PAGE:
Of course there are so many great things about living with somebody who is a very good friend. I just think personally living with somebody for 1 year or 6 months that you haven't lived with before is a really dangerous thing for a poker player. If the last 4 months of a 6 month contract really effect your ability to work and maximise your potential then maybe that's 10% of your career that you've really ****ed up.

I have had on the whole great living arrangements. I've lived by myself, I've lived as a two, I've lived as a three. I think generally living in bigger groups is easier. It means you can have your own space for longer without feeling a need to socialize. It means you're seeing different and fresher faces every day and it means there's different people to learn from and to motivate. This summer I had a really great house with similar poeple, all with similar motivations and all genuinely hoping for the others to do well. That's also something that happens when you live with somebody for so long in a game controlled by variance. If you are losing and losing and losing and your friend is playing similarity or worse to you and is binking and binking and binking it's really easy to get sour, easy to get jealous and easy to funk for the deuce when your friend gets it all in pre with 80 left in the million with aces vs deuces. Previously I used to actually really struggle with this, I thought I was really a bad person for wanting my friends to sometimes lose. Of course I didn't really want them to lose, but I was just jealous of their success whilst I was failing. i read a lot about it and it's a normal expression to feel, it's just you not being able to handle your negative emotions so well. I haven't felt this way in a long time, I know deep down somewhere it's still there though and could creep back at any time.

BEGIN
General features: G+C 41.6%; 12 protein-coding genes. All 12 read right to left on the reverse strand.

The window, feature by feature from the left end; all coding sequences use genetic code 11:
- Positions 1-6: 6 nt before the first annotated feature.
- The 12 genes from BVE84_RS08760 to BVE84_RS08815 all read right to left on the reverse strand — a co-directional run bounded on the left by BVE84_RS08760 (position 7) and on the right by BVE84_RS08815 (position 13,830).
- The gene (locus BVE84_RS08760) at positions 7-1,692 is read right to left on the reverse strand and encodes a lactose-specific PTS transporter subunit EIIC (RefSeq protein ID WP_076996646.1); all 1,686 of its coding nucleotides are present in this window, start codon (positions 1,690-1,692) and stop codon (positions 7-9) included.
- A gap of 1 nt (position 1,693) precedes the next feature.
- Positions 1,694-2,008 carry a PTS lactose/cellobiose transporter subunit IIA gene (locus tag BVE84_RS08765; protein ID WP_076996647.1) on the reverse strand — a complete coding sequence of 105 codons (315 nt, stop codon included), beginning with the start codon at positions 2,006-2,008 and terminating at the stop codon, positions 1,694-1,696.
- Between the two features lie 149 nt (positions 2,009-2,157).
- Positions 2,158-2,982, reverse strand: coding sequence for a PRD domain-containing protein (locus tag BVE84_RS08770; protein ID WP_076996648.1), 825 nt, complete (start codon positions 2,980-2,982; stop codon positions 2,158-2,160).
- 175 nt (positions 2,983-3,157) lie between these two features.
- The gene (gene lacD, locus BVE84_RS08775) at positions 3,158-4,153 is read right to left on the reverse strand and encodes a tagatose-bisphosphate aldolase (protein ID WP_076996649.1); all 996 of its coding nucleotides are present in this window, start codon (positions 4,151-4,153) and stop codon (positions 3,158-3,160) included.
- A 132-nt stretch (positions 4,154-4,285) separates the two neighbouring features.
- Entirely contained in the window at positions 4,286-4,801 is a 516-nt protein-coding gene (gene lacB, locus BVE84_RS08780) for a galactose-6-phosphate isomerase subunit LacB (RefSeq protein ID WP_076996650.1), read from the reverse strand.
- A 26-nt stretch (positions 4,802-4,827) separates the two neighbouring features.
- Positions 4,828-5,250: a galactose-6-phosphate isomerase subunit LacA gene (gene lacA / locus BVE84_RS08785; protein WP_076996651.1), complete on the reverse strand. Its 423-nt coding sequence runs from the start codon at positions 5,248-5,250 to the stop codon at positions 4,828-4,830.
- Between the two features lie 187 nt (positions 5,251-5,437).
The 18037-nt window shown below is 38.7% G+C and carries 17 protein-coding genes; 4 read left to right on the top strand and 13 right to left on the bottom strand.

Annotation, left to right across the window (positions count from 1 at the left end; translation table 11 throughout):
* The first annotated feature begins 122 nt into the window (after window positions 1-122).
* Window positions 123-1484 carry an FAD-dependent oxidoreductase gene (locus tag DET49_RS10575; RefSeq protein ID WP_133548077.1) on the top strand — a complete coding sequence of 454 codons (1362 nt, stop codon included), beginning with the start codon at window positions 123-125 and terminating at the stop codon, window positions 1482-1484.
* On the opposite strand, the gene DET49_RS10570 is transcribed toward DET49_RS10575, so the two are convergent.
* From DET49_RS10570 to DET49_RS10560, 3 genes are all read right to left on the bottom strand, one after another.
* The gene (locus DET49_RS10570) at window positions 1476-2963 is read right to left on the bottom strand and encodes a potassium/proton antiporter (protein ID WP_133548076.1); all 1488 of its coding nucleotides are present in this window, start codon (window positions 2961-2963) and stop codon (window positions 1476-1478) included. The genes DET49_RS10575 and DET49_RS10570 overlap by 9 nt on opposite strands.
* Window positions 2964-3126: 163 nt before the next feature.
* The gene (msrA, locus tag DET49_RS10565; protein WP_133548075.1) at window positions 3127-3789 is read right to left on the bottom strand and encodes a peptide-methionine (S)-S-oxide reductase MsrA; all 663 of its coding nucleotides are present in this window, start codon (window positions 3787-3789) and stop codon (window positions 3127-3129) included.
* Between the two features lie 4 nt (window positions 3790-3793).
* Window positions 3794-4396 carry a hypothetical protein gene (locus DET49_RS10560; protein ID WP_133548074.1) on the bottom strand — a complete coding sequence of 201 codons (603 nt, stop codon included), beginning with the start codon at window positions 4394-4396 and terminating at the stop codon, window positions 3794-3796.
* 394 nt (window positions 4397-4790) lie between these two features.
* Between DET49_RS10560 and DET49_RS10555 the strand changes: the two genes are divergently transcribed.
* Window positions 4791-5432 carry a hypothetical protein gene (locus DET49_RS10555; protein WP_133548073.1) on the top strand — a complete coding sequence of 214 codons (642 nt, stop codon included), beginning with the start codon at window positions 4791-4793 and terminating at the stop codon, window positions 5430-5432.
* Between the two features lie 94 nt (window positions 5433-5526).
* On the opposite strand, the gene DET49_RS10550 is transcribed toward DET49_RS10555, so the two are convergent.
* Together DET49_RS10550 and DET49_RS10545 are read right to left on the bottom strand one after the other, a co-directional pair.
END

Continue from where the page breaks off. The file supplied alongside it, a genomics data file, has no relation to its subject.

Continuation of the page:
Not sure what the point of this post is, I just started writing and speaking what is very likely a lot of nonsense. I just think that you can value studying, grinding, eating well, working out, meditating etc but imo the most important thing you can do as a poker player is have a good, healthy living arrangement that's easy to get out of if things aren't as they initially seemed.



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Write a comment

Comments: 2
  • #1

    Stephen Burt - 24Caliber (Monday, 24 October 2016 15:32)

    Thanks for that, nice read.

    Who you live with is a big decision for your poker career and your "life" career.

    Circumstances are different for everyone, the realistic options that are available to: a 20 year old University student with no dependencies who plays poker while studying, a 30 year old full time proffessional player, and a 36 with a wife, kids and mortgage part time player, are going to be very different.

    Review your own situation and figure out what is best for you and mutually beneficial if you intend to live with others.

    One tip I would give to any poker player full time or part time, is to inform the people they spend the most time with (e.g. their housemate or girlfriend or family) that they are serious about poker, show them your documented short term and long goals for example, ask them for feedback, acknowledge their ideas and have them buy into your Poker career (not financially, but so that understand what you want to achieve and how you intend to achieve it). This can highly mitigate the risk of conflicts in the future and can change people from burdens on your career to essential supports for your success.

    It is hard to for non-poker people (can we call them muggles? lol) to understand the variance and emotional stress of poker, but another important point is that they need to appreciate that when you are playing, you need to focus, you need to avoid distractions, the money you are playing with is real and you need to consistently play your best to maximise your results.